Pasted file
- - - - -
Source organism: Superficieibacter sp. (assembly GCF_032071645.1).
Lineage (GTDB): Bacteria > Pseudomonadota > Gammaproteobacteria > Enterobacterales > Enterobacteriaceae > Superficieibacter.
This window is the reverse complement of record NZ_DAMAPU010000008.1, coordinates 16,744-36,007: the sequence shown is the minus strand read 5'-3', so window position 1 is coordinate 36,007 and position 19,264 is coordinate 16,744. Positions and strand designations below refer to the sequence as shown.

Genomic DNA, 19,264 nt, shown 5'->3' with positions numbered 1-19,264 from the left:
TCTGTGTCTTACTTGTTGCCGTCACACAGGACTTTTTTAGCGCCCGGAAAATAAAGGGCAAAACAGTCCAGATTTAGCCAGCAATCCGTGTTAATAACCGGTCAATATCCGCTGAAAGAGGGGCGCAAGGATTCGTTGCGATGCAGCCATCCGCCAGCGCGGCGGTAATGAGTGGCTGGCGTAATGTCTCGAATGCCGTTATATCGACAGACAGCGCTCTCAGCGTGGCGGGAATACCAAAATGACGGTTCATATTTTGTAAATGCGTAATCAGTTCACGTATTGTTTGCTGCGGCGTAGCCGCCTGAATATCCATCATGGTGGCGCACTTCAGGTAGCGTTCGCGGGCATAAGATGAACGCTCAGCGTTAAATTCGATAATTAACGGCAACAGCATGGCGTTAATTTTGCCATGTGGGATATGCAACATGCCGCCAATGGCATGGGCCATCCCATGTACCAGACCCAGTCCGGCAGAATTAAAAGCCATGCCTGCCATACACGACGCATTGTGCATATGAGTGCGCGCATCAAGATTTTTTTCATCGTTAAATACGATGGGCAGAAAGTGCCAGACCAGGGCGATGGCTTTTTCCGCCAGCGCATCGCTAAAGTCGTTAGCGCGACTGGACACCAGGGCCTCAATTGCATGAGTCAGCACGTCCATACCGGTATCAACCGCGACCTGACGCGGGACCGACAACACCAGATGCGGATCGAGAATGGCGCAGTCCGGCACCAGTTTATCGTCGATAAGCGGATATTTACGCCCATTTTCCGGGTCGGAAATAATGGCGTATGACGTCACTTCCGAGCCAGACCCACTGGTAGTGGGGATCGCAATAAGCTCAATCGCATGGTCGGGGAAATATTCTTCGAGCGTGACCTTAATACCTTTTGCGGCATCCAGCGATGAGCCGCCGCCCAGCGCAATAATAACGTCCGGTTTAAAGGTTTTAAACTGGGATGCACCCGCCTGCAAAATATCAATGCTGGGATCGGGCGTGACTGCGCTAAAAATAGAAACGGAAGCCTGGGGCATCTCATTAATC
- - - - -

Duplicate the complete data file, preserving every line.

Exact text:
Source organism: Superficieibacter sp. (assembly GCF_032071645.1).
Lineage (GTDB): Bacteria > Pseudomonadota > Gammaproteobacteria > Enterobacterales > Enterobacteriaceae > Superficieibacter.
This window is the reverse complement of record NZ_DAMAPU010000008.1, coordinates 16,744-36,007: the sequence shown is the minus strand read 5'-3', so window position 1 is coordinate 36,007 and position 19,264 is coordinate 16,744. Positions and strand designations below refer to the sequence as shown.

Genomic DNA, 19,264 nt, shown 5'->3' with positions numbered 1-19,264 from the left:
TCTGTGTCTTACTTGTTGCCGTCACACAGGACTTTTTTAGCGCCCGGAAAATAAAGGGCAAAACAGTCCAGATTTAGCCAGCAATCCGTGTTAATAACCGGTCAATATCCGCTGAAAGAGGGGCGCAAGGATTCGTTGCGATGCAGCCATCCGCCAGCGCGGCGGTAATGAGTGGCTGGCGTAATGTCTCGAATGCCGTTATATCGACAGACAGCGCTCTCAGCGTGGCGGGAATACCAAAATGACGGTTCATATTTTGTAAATGCGTAATCAGTTCACGTATTGTTTGCTGCGGCGTAGCCGCCTGAATATCCATCATGGTGGCGCACTTCAGGTAGCGTTCGCGGGCATAAGATGAACGCTCAGCGTTAAATTCGATAATTAACGGCAACAGCATGGCGTTAATTTTGCCATGTGGGATATGCAACATGCCGCCAATGGCATGGGCCATCCCATGTACCAGACCCAGTCCGGCAGAATTAAAAGCCATGCCTGCCATACACGACGCATTGTGCATATGAGTGCGCGCATCAAGATTTTTTTCATCGTTAAATACGATGGGCAGAAAGTGCCAGACCAGGGCGATGGCTTTTTCCGCCAGCGCATCGCTAAAGTCGTTAGCGCGACTGGACACCAGGGCCTCAATTGCATGAGTCAGCACGTCCATACCGGTATCAACCGCGACCTGACGCGGGACCGACAACACCAGATGCGGATCGAGAATGGCGCAGTCCGGCACCAGTTTATCGTCGATAAGCGGATATTTACGCCCATTTTCCGGGTCGGAAATAATGGCGTATGACGTCACTTCCGAGCCAGACCCACTGGTAGTGGGGATCGCAATAAGCTCAATCGCATGGTCGGGGAAATATTCTTCGAGCGTGACCTTAATACCTTTTGCGGCATCCAGCGATGAGCCGCCGCCCAGCGCAATAATAACGTCCGGTTTAAAGGTTTTAAACTGGGATGCACCCGCCTGCAAAATATCAATGCTGGGATCGGGCGTGACTGCGCTAAAAATAGAAACGGAAGCCTGGGGCATCTCATTAATC